Pulling out the stops to stop the won’s fall

Home > Opinion > Editorials

print dictionary print

Pulling out the stops to stop the won’s fall

The accelerated monetary tightening in the U.S. feeding a super-strong dollar has caused major routs in the Korean capital markets. The Kospi sank 3 percent to a 26-month low on Monday. The Kosdaq slipped below 700 threshold for the first time in 27 months. The two markets lost as much as 71 trillion in their market cap in a single day. The won fell 22 to the dollar to 1,431.3. The rate broke 1,430 for the first time in 13 years and six months.
Panic has been elevated. The Korean market must build resilience versus multiple shocks related to rises in interest rates and the stronger dollar. The policy rate in the United States is expected to reach 4.4 percent by the year-end as the U.S. Federal Reserve is largely projected to deliver the fourth increase of three quarters of a point in next meeting. Additional market tantrums are inevitable depending on the narrative from the Fed chair.
Authorities must act promptly if the market is skewed to one direction excessively. The government also should also fix chronic weaknesses in the economy. Electricity for one is structured to cause losses from sales when energy prices are high. Electricity rates should be raised according to the affordability of the end user.
Tourism should be promoted to address to chronic deficit in the travel balance to aid the imbalance in dollar demand and supply. Now can be the best timing amid elevated interest in Korean-made cultural content, such as drama and music.
Authorities must tighten monitoring of the nondeliverable forward (NDF) market to keep speculative forces at bay. Offshore individuals are suspected to have purchased NDFs worth 8 trillion won. An NDF is two-party private derivatives contracts on forward and spot rates in settlements mostly made in dollar. Since the only payment is made on the difference in the prices, speculators can easily kick in. Authorities must make sure the over-the-counter market does not shake the spot exchange market in Seoul.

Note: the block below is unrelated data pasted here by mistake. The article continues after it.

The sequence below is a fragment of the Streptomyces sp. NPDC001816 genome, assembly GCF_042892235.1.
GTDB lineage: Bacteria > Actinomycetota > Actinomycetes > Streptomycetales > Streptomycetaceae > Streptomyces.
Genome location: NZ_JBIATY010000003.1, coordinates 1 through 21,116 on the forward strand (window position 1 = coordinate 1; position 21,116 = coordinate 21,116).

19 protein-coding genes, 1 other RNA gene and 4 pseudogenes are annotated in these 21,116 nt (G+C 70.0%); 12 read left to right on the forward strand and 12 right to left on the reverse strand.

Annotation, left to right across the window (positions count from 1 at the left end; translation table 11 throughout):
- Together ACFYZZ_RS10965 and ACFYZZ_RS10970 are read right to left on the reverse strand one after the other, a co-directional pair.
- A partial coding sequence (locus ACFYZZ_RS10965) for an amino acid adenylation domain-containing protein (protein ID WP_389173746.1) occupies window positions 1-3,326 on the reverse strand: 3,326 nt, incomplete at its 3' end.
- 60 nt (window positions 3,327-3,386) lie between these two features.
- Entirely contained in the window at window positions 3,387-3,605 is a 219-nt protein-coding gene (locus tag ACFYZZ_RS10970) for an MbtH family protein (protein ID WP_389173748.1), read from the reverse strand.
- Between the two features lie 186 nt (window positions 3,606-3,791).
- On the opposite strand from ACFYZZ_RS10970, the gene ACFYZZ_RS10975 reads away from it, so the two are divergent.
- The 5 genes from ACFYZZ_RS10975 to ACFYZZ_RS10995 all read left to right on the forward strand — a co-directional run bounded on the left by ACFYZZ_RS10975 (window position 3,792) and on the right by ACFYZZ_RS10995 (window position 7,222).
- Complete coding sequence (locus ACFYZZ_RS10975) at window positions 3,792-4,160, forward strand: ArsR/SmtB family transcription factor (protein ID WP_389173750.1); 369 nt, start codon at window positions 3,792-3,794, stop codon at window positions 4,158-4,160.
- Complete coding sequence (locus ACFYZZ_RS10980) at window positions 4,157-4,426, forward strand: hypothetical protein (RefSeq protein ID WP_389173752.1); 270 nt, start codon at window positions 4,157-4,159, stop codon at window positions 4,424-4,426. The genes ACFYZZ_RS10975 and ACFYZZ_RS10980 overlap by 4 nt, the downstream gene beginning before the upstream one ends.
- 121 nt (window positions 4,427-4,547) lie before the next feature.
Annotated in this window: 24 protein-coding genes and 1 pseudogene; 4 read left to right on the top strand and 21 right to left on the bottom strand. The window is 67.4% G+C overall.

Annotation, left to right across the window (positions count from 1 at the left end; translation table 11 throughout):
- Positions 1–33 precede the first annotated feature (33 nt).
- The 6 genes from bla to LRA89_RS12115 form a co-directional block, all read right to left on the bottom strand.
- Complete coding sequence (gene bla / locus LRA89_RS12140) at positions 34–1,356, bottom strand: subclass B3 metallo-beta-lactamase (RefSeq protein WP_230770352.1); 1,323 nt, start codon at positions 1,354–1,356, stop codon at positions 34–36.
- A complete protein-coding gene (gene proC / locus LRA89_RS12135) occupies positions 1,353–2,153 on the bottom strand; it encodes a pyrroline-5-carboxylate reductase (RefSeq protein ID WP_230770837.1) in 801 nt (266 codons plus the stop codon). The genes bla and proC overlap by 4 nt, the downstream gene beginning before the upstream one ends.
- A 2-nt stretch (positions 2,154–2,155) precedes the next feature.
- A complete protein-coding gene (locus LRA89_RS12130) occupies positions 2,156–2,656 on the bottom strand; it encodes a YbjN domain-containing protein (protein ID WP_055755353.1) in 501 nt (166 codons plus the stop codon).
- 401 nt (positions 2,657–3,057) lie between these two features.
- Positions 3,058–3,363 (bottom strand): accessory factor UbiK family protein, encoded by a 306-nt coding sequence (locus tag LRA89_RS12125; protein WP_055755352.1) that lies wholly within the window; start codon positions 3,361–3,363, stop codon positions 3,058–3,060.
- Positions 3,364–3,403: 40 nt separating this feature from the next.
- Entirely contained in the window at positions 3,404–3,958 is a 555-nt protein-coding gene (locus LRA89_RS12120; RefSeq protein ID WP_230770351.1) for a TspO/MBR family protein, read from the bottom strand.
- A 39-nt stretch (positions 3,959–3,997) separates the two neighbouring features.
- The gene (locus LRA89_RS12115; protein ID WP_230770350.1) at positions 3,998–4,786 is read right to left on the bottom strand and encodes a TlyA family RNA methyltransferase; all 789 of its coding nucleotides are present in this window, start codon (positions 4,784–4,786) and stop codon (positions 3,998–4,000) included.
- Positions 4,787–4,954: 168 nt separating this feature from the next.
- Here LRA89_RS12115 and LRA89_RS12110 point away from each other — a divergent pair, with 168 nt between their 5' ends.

Since Friday, the government has been announcing a slew of actions to stabilize the dollar-won exchange rate by entering a swap agreement with National Pension Service (NPS), supporting forward dollar bids by shipbuilders and coming up with incentives to bring back home investment in overseas assets. The government must ensure the polices lead to tangible effect.
Bank of Korea Governor Rhee Chang-yong in legislative hearing on Monday said the NPS overseas investment strategy should differ from when the dollar was at 1,100 to 1,200 won and when it is at 1,400 won.
Investment in Korea could be safer, given the exchange and interest rate conditions. Instead of mechanically following the preset investment portfolio guidelines, the institutional investor should adjust overseas investment according to exchange level to raise return rate. 
Log in to Twitter or Facebook account to connect
with the Korea JoongAng Daily
help-image Social comment?
lock icon

To write comments, please log in to one of the accounts.

Standards Board Policy (0/250자)